Tuesday, October 7, 2014

Review: TomTom Runner Cardio GPS Watch

Guest Review:  I'm pleased that Kyle offered to write up a review of the TomTom Runner Cardio for durtyfeets.com.  Kyle is my cousin but he is basically like my brother.  We've logged many miles together on roads and in the woods.  I value his opinion greatly on most things so I'm sure you'll find this review helpful.

Kyle purchased the TomTom Runner Cardio at Miles To Go Sports in Sutton, MA.  At Miles To Go, this model retails for $269.  You can also purchase the multisport version for $299.

Here's what Kyle has to say...


     Ok, so you know who is writing, I am Kyle Klockars. I'm a recreational runner who tends to put on about 1000 miles a year.  This is my second “running watch.” My first was a Garmin 405 with heart rate band.  That watch is getting, well tired so I purchased a new one from Miles to Go in Sutton MA.  Overall, I have been pleased with the watch.   I have run with the watch for about 4 weeks now to get a better overall feel for it and the more I use it the more potential I see.
    
So lets start off with the things that need improvement.  Most of them are repairable by software.  It would be nice if the split times were accessible somewhere in the activates log.  I use them to see my performance. Did I do negative splits on that last 3 miles, etc?  I would find it helpful if there was a way to re-position the display on the watch so the categories I am concerned about are together.  It would be nice to have current pace near heart rate so I don’t have to scroll thru eight different screens to see my heart rate while running.  What would be better is if you could select two or three screens that would scroll by with the data you want to monitor, go one step further and allow me to pause on one item and monitor it for say a hard push up a hill and then resume the scroll when I am done. Lastly the “current pace” still seems like some kind of average not a current pace.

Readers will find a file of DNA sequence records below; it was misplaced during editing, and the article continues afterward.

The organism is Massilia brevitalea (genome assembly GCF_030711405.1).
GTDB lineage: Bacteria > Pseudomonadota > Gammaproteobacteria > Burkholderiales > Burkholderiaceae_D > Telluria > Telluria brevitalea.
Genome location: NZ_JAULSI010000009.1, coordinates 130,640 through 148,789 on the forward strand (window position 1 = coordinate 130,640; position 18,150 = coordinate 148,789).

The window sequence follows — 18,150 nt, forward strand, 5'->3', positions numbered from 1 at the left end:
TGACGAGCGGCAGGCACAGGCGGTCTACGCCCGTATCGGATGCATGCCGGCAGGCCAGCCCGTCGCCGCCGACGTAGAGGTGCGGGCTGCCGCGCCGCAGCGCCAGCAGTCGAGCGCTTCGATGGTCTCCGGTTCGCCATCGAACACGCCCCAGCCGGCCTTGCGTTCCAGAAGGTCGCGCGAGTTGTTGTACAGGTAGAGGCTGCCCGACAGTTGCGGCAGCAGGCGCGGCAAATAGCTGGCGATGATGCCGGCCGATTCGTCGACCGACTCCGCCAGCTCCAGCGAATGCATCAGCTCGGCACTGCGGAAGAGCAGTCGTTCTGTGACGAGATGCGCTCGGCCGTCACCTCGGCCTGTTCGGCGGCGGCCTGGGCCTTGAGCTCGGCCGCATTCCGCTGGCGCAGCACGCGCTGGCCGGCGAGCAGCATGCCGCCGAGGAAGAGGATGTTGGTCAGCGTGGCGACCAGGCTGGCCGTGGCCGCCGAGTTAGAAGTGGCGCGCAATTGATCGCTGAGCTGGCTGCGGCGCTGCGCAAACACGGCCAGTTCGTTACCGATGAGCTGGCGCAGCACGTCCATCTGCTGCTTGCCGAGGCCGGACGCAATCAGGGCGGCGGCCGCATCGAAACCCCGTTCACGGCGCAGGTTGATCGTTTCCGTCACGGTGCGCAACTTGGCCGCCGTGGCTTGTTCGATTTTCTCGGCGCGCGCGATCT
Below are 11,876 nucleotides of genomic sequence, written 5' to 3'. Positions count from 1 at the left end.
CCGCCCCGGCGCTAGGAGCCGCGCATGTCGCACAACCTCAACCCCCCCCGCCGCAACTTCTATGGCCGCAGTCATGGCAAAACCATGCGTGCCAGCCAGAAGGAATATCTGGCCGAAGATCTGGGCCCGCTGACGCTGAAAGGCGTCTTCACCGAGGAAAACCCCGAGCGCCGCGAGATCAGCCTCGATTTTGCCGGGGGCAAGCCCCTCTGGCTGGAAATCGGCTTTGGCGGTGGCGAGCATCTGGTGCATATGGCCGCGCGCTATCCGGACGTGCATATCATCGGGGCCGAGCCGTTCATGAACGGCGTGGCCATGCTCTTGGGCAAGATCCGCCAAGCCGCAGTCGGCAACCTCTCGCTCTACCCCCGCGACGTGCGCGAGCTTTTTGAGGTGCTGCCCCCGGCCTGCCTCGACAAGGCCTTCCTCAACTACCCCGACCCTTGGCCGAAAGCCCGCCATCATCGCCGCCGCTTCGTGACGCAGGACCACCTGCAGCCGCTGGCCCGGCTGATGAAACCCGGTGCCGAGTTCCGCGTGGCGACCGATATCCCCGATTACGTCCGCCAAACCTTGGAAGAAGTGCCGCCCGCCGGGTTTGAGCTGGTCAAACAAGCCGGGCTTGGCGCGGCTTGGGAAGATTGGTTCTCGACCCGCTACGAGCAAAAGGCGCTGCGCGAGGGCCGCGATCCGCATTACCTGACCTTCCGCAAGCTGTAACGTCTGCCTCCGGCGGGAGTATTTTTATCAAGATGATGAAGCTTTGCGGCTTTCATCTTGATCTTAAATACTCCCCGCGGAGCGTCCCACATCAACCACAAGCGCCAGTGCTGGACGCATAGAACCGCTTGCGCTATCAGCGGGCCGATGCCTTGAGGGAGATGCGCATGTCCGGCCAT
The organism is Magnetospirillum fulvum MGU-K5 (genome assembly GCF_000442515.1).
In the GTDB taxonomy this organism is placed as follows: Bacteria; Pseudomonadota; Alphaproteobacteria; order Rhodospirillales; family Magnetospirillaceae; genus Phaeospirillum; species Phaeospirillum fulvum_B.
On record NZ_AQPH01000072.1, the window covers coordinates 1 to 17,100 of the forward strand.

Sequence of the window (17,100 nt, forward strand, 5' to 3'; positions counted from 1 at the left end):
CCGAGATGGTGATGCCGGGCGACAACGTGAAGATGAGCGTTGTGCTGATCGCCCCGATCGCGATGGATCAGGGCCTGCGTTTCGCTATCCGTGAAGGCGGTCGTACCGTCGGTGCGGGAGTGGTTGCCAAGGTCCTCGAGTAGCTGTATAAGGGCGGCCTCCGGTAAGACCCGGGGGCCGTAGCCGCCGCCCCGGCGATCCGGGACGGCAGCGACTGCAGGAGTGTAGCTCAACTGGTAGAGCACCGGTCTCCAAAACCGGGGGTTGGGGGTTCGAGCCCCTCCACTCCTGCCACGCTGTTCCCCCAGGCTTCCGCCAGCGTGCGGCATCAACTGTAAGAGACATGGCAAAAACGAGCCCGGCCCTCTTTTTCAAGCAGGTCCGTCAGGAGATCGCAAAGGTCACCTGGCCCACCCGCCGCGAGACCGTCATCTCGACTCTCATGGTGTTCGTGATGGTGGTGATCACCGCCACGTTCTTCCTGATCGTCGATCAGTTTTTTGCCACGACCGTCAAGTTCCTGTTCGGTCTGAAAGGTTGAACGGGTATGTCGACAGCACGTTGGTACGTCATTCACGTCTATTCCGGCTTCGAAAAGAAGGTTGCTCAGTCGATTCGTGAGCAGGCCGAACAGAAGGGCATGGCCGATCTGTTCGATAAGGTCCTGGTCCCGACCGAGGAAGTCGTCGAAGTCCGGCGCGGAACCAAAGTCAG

What I do think is wrong with the design of the watch is the glass is exposed to impact.  Guys this is a sports watch I may drop it with my slippery hands and it may hit the ground.  Having the glass proud of the protective rubber watchband is too much form over function, at least offer a band to correct for this. 




     Ok! What did I like?  The heart rate monitor is, well awesome.  I had a chest band for the Garmin, which lasted like three runs as it felt like a boa constrictor while I was running.  The TomTom takes a few seconds to start reading and seems accurate based on my feel. 
The GPS is also accurate compared to my route with known distances.  It locks on to the satellites quickly, which was a real drag with my Garmin.  I have yet to try it on trails to see how it does there.  The Garmin always seems to loose accuracy there.
     I love the ability to sync with a Bluetooth device (my iPhone) so I don’t have to be at a computer to upload my run.  You still have to connect with a computer for software upgrades.  That isn't a big deal to me.
     The watch is comfortable and disappears on my wrist while running.  I like the looks. Just a little flash but to the average non-runner it is just a watch.  
I don’t like the securing for the tail of the watchband.  It is secure but usually rips the hair out of my arm trying to get it to fasten.
 I find the vibration notification feature easier to notice than a beep.  The watch also tracks your stride rate.

    Battery life seems good.  I have only used it for about an hour and a half at this point but it doesn't seem to loose much.  I am sure it would do a marathon with ease.

     I did have to deal with TomTom customer service to get it serviced (yup I dropped it with sweaty hands) they were very pleasant and efficient at getting it repaired. 
     
Overall I think the few shortcomings for the watches are being addressed in the constant updates to the software.  I would recommend the watch to a friend, and am pleased with my purchase.

4 comments:

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